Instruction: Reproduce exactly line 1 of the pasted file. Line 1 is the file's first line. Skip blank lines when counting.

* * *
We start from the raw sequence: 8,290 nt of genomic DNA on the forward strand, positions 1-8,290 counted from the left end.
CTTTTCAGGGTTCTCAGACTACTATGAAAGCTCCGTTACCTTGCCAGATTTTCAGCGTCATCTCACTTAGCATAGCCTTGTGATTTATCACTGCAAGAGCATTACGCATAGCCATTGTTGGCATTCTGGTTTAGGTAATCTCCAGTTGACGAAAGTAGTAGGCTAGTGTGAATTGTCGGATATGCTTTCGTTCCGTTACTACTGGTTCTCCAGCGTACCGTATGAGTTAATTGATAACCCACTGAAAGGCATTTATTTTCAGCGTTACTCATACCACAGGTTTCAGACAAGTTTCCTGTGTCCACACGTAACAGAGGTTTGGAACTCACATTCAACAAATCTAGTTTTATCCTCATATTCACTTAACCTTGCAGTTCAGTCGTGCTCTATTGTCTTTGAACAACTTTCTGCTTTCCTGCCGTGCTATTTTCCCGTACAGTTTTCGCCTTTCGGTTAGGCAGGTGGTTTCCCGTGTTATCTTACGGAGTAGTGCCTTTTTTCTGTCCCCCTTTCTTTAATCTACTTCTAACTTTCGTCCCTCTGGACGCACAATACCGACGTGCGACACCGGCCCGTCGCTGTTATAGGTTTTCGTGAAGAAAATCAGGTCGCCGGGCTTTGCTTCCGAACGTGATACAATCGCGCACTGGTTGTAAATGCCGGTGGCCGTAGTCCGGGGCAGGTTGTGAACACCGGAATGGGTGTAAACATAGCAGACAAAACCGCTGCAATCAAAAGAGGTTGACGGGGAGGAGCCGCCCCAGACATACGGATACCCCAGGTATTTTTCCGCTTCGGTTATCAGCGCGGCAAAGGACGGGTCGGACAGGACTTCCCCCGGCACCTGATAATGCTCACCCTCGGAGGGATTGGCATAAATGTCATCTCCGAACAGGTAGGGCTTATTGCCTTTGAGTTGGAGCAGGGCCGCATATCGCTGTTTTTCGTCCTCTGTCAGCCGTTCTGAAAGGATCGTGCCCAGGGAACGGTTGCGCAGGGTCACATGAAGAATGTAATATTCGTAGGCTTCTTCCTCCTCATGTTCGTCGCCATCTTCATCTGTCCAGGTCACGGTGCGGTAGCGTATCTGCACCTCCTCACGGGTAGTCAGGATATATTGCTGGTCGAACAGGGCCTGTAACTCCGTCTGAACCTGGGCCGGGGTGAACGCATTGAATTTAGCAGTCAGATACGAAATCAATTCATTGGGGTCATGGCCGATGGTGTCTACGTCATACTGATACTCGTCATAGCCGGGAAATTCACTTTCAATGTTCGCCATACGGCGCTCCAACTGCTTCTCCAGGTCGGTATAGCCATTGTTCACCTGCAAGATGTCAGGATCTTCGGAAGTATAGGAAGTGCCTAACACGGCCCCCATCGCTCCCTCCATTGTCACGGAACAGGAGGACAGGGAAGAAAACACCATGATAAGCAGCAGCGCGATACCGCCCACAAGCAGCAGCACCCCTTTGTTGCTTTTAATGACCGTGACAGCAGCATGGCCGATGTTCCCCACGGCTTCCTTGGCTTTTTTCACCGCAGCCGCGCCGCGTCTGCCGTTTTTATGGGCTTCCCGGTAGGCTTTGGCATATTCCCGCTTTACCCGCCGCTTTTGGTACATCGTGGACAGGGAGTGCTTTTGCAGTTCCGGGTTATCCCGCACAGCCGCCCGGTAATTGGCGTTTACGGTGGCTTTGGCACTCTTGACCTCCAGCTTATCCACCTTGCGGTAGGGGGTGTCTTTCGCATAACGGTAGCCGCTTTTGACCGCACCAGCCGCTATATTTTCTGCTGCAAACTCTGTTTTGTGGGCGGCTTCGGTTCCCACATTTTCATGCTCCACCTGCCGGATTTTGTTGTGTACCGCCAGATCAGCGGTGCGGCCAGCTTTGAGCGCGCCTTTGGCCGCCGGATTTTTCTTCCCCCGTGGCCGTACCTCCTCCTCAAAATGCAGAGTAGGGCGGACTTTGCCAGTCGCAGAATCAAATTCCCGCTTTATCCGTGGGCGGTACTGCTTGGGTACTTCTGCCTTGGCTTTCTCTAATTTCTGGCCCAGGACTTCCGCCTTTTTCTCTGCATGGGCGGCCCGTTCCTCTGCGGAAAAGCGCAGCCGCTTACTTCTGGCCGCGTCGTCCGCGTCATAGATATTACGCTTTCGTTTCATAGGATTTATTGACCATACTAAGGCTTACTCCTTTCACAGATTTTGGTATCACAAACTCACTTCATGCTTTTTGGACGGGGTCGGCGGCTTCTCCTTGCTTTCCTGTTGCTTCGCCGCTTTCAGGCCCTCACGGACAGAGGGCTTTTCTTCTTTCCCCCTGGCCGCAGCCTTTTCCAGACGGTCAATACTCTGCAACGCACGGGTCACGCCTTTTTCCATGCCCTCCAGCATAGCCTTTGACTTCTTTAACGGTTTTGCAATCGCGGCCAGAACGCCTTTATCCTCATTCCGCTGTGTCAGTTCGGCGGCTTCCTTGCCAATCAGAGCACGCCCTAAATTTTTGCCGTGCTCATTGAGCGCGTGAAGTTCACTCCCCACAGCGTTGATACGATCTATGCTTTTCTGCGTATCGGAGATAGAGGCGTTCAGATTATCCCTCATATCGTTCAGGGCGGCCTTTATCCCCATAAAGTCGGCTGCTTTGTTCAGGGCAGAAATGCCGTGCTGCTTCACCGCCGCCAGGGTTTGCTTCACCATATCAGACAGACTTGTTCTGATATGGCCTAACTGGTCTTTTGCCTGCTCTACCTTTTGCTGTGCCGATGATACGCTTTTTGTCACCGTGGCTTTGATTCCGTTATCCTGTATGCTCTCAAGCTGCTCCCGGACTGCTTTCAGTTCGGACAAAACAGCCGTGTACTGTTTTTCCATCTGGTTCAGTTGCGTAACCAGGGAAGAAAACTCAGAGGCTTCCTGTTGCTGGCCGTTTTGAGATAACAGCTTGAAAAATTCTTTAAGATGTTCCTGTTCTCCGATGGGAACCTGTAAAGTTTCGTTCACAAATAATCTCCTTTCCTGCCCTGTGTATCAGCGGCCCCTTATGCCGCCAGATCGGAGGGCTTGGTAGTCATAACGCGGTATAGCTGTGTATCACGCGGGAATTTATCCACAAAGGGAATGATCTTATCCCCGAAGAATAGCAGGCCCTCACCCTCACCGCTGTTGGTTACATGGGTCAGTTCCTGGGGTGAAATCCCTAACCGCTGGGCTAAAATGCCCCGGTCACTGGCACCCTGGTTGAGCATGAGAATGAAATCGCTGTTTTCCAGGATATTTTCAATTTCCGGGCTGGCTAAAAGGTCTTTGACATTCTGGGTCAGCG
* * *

We start from the raw sequence: 8,290 nt of genomic DNA on the forward strand, positions 1-8,290 counted from the left end.